Flashcards in Obstetric Emergencies Deck (6)
What is cord prolapse?
Cord descends through cervix with (or before) presenting part of fetus. 0.1-0.6% of births but high mortality (~91 in 1000, as occurs more frequently in preterm babies [often breech and may have other congenital anomalies]). Occurs in presence of ruptured membranes.
• Occult (incomplete): cord descends alongside the presenting part, but not beyond it.
• Overt (complete): umbilical cord descends past presenting part and lower than the presenting part in the pelvis.
• Cord presentation: presence of umbilical cord between the presenting part and the cervix. This can occur with or without intact membranes.
Fetal hypoxia via 2 main mechanisms: occlusion (presenting part presses onto cord) + arterial vasospasm (exposure to cold atmosphere: umbilical arterial vasospasm, reducing blood flow to the fetus).
Risk factors for cord prolapse?
Unstable lie (changes between transverse/oblique/breech), Artificial rupture of membranes (particularly when presenting part of fetus is high in pelvis)
If >37 weeks and unstable lie, consider inpatient admission until delivery due to risk of cord prolapse
Diagnosis and management of cord prolapse?
Cord prolapse should always be considered if non-reassuring fetal heart beat + absent membranes. Can be confirmed by external inspection or digital vaginal examination. Fetal heart rate pattern can vary from subtle changes (e.g. decelerations with some of the contractions) to more obvious signs of fetal distress e.g. fetal bradycardia. Fetal bradycardia is strongly associated with cord prolapse (relating to the mechanism of occlusion of the cord by the presenting part). PV bleeding or heavily blood-stained liquor with ruptured membranes would suggest placental abruption or vasa praevia.
1. Call for help (obstetric emergency!)
2. Avoid handling cord to reduce vasospasm
3. Manually elevate presenting part by lifting off the cord (vaginal digital examination). If in community: fill bladder 500ml normal saline (warmed if possible) via urinary catheter & arrange immediate hospital transfer
4. Encourage into left lateral position with head down & pillow placed under left hip OR knee-chest position: relieves pressure off the cord from the presenting part.
5. Consider tocolysis (e.g. terbutaline): if delivery not imminently available, will relax uterus & stop contractions, relieving pressure from the cord. Particularly useful if there are fetal heart rate abnormalities while preparing for C-section: may also allow time for transfer to a location where delivery is feasible (e.g. operating theatre for C-section).
6. Delivery usually via emergency C-section (if fully dilated and vaginal delivery seems imminent, encourage pushing or consider instrumental delivery). If at threshold for viability (23+0 – 24+6 weeks) & extreme prematurity, expectant management may be discussed due to significant maternal morbidity with C-section at this gestation & poor fetal outcomes.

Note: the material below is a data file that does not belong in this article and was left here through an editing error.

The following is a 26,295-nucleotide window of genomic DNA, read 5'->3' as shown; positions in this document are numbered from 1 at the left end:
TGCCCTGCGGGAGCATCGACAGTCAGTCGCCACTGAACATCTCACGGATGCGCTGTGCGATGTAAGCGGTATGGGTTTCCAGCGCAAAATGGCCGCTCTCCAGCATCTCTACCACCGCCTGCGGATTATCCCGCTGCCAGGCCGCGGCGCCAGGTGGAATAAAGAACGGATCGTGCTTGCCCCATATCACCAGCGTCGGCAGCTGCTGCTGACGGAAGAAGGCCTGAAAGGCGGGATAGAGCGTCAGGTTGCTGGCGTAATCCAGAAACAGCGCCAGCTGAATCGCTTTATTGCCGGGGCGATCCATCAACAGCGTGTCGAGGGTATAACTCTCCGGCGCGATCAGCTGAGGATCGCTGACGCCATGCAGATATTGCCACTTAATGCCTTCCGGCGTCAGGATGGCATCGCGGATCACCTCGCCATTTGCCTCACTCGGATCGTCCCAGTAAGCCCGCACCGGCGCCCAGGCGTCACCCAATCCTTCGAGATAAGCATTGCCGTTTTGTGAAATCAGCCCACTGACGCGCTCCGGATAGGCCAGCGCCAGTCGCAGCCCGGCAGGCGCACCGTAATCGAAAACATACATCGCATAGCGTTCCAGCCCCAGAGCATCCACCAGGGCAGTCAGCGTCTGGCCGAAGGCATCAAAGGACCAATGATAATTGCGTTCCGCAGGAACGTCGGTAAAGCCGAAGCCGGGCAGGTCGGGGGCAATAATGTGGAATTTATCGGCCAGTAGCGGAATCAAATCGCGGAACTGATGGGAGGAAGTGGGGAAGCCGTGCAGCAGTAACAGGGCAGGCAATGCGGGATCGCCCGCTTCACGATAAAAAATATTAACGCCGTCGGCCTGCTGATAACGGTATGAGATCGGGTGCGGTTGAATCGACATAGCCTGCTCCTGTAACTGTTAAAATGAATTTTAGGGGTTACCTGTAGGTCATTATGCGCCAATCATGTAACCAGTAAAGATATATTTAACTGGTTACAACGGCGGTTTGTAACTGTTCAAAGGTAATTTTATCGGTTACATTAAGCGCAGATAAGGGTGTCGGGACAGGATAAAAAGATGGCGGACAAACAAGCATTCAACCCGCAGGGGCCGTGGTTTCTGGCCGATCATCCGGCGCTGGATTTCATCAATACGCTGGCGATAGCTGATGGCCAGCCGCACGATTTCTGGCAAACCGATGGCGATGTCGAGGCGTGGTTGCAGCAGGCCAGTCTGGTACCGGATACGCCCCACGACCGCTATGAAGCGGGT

What is shoulder dystocia?
0.6-0.7% of all deliveries. After delivery of the head, anterior shoulder of fetus impacted on pubic symphysis, or less commonly, posterior shoulder becomes impacted on the sacral promontory. Defined by delay in delivery of the shoulders following the head with the next contraction after using normal traction. Leads to hypoxia in the fetus, proportional to the time delay to complete delivery.
Complications: 3rd or 4th degree tears (3-4%), PPH (11%), fetal humerus/clavicle fracture, fetal brachial plexus injury (2-16%), HIE.
Signs of shoulder dystocia?
Signs: difficulty in delivery of fetal head or chin, failure of restitution (head remains in OA position after delivery by extension), turtle neck sign (fetal head retracts slightly back into pelvis, so that the neck is no longer visible, akin to a turtle retreated into its shell.
1.. Call for help (senior obstetrician, senior midwife + paediatrician needed)
2. Advise to stop pushing (can worsen impaction)! Avoid downward traction on fetal head (increases risk of brachial plexus injury – major cause for litigation): use only routine axial traction (keep head in line with spine) and do not apply fundal pressure (increases risk of uterine rupture).
• Consider episiotomy: won’t relieve obstruction but improve access for manoeuvres
First line manoeuvres: McRoberts manœuvre +/- suprapubic pressure (>90% success)
Second line (internal manoeuvres): Posterior arm, Internal rotation (Corkscrew)
- If fail – roll onto all fours and repeat (may widen pelvic outlet).
- Additional manoeuvres (cleidotomy, symphsiotomy, Zavenelli) very rarely used in UK